A print studio at home!

HOLIDAY ACTIVITY

A print studio at home!

All the traditional printing blocks shown here were bought on the footpath on M G Road! So we’re not talking about expensive ‘equipment’. Another place that sells finely made blocks is Anokhi, a fabric and garment store that promotes traditional crafts and printing techniques (it is in ‘Raintree’, an old house on Raj Bhavan Road).

 If you want to work only on paper, get yourself some plain white paper or Navneet’s coloured sheets to make ‘Thank You’ cards or gift cards. A box of fabric paint and a medium-sized brush will be fine. Use the brush to paint onto the block (make sure there’s hardly any water), and quickly, before it starts to dry, press the block, face down, onto the paper that you have  kept ready. Try this out on rough paper first, till you get a steady hand and figure out just how much paint on the block is ‘enough’.

A set of 10 sheets of letter paper would make a great gift to grand moms (they are the only ones who still write, rather than e-mail us). You can also cut up and print a lot of thank-you and gift cards, and keep them in a drawer that all the family can use, when needed.

 If you want to use your blocks on fabric, get a box of fabric paint. In this case, dab more paint onto the block before printing…and also, let the paint be more moist, than when you worked on paper.

My advice would be, get comfortable working on paper, before moving to fabric because you can’t crush up and throw away a napkin or mat that you mess up!

 Have fun… old napkins get a great new life, with fresh block prints on them!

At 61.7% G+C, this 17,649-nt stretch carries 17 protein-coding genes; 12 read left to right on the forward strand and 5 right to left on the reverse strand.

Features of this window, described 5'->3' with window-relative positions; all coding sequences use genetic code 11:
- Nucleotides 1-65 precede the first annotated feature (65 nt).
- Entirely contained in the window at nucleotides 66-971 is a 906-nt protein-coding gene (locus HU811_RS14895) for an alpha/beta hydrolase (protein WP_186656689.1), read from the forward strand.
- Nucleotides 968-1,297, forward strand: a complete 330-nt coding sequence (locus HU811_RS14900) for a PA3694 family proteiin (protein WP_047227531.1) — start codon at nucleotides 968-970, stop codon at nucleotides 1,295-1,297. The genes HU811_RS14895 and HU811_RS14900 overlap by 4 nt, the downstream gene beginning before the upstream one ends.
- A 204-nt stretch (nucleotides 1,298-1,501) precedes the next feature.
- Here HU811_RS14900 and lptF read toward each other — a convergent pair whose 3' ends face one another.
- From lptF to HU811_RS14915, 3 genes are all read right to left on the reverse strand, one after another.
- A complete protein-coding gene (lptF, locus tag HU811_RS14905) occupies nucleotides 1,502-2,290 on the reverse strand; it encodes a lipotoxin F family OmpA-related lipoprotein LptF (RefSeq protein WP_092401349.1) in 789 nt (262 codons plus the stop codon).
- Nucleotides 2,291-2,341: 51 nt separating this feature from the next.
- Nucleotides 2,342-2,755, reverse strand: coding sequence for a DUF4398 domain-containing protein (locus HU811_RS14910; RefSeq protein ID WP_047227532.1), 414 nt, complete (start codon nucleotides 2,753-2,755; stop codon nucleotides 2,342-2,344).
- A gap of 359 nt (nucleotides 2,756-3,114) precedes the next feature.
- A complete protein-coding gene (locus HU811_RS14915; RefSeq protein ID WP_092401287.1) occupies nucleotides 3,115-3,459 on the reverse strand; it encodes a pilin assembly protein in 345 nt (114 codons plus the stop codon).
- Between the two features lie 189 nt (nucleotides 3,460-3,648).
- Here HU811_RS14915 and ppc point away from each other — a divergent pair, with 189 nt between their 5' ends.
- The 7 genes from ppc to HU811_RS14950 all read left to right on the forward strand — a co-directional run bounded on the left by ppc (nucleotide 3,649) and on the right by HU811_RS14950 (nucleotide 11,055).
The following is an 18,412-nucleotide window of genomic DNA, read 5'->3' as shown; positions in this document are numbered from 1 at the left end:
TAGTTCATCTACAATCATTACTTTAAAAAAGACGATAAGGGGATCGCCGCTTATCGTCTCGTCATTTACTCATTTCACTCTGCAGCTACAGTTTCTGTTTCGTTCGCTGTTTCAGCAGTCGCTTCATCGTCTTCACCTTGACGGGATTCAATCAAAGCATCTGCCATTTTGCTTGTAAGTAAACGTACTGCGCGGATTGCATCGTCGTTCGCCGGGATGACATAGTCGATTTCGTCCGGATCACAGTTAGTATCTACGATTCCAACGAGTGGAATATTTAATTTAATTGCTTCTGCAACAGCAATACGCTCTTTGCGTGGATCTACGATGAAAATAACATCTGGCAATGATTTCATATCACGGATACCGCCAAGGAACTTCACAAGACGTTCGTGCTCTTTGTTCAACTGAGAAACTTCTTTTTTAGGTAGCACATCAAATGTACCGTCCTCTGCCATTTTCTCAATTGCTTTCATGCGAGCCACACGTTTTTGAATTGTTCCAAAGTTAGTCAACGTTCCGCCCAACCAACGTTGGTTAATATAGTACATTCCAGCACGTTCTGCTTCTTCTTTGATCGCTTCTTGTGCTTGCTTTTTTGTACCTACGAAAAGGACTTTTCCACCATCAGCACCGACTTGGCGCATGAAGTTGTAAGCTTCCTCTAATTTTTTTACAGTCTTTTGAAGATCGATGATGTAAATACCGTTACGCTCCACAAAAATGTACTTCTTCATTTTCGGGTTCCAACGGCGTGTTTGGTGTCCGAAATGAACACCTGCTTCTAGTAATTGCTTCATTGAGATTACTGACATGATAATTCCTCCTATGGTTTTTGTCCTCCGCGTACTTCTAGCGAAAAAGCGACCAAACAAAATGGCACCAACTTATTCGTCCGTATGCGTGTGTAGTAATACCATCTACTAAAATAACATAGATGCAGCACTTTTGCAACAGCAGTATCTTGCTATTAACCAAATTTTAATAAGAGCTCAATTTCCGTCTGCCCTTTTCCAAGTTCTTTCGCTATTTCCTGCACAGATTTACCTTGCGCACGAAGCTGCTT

Did you know?

- Block printing in India is an ancient art. Gujarat, Rajasthan and Andhra Pradesh were known to have exported block printed cotton from the 12th century. So if you take up this hobby, you will be following an 800-year-old tradition.

- The blocks are called ‘bunta’ and are usually made out of seasoned teak wood. Before using a new block, it is usually soaked in oil for 10-15 days, to soften the grains of the wood. Maybe, you could avoid that step, since you will not be using your blocks so extensively.

- While block printing saris, the fabric is washed to remove all starch, dyed to the background colour required, dried and stretched across a long table, with its edges pinned firmly onto a table. A ‘relay team’ of printers get to work. The first person is the outline printer, who works by moving down the length of the sari, starting with the pallu, using the block to print the outline of the design. Next to follow will be a printer applying the first colour, say red, for all the flowers, and so on.

- Each printer has a trolley with the dyes and blocks arranged on different shelves. The more colourful a sari, the more expensive it will become.

 

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